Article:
From www.techradar.com

Intel Evo laptop used by student

(Image credit: Intel)

Intel is simplifying the branding for its lower-end CPUs for laptops, with the Pentium and Celeron brands to be retired as of the start of next year.

So what will replace these veteran brands, which have been around since the nineties (1993 in the case of Pentium)? The new family of Intel’s baseline CPUs will be called Intel Processor.

That means wallet-friendly chips will be Intel Processor, and the mainstream offerings will remain Intel Core, with Intel vPro as the pro-targeted CPUs, as is the case now. The Intel Evo certification will also remain as a guide to quality in the laptop world.

The Pentium and Celeron brands are to be ditched starting Q1 of 2023, Intel says, so they’ll hang around for a bit after next year kicks off.

As Intel puts it, the move is about streamlining its brand offerings for the PC, and making it easier for customers to recognize the value proposition of these CPUs at a glance.


Analysis: Land of confusion

Our gut reaction is we’re not keen on the new brand name. We get that it’s meant to simplify things, as in what on earth does Pentium or Celeron mean anyway – especially to less tech-savvy folks – and what’s the difference between them? Fair enough to boil these brands down to one basic offering, then, but Intel Processor? We have a problem with that.

Namely (ahem) that it brings some confusion of its own.

“I’m going to buy a Window 11 laptop.”

“Cool. What processor has it got?”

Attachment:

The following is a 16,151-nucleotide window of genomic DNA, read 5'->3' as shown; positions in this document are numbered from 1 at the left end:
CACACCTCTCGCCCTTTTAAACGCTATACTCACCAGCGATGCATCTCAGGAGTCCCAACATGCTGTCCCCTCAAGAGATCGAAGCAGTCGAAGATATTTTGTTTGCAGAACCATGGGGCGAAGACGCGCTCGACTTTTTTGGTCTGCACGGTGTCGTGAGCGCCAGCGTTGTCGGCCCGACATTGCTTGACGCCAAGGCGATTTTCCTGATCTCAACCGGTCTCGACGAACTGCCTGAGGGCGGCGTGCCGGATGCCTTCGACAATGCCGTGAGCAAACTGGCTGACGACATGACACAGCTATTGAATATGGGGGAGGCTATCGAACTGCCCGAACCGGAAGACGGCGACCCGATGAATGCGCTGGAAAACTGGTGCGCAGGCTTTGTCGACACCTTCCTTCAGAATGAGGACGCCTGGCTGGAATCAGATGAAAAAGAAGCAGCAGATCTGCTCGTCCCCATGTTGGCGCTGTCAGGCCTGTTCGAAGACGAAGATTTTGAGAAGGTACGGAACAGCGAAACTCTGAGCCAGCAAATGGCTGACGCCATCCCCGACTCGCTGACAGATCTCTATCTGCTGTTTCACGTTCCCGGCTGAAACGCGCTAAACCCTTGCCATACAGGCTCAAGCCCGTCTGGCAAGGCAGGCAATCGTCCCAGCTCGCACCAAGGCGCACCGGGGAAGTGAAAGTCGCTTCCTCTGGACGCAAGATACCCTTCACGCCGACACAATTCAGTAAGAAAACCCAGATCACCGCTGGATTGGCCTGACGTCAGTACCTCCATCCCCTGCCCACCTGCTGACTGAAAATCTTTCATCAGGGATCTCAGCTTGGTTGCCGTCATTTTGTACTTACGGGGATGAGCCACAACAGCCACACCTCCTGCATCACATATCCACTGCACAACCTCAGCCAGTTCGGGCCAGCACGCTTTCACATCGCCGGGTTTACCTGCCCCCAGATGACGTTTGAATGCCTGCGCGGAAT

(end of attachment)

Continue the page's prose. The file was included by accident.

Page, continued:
“An Intel Processor.”

“Which one?”

“An Intel Processor, I just said.”

“Yeah, not AMD, got it – but which Intel processor?”

“An, umm, Intel Processor processor. That one. You know the cheap ones that used to be called Celeron.”

Also, using the term ‘processor’ as part of an official brand family almost feels like it’s a kind of attempt by Intel to absorb the term. Okay, so maybe we’re overreacting, but hey, these are our first thoughts on the matter. The name just doesn’t sit well with us, if only because while it simplifies on one hand, it introduces possible new sources of confusion on the other. And it feels weird. What’s next: the Nvidia Graphics Card family of budget GPUs?

Exactly what kind of silicon we will see under the Intel Processor brand, well, we don’t yet have a clue. But Intel says that it’s not changing anything about its current products or future silicon roadmap, and obviously these will still be the low-end offerings.

Note that as mentioned, this rebranding is for laptop chips only, but aside from them, there have only been two desktop Celerons (and no Pentiums) released in recent times; so they’re thin on the ground anyway away from the mobile space.

Darren is a freelancer writing news and features for TechRadar (and occasionally T3) across a broad range of computing topics including CPUs, GPUs, various other hardware, VPNs, antivirus and more. He has written about tech for the best part of three decades, and writes books in his spare time (his debut novel – ‘I Know What You Did Last Supper’ – was published by Hachette UK in 2013).

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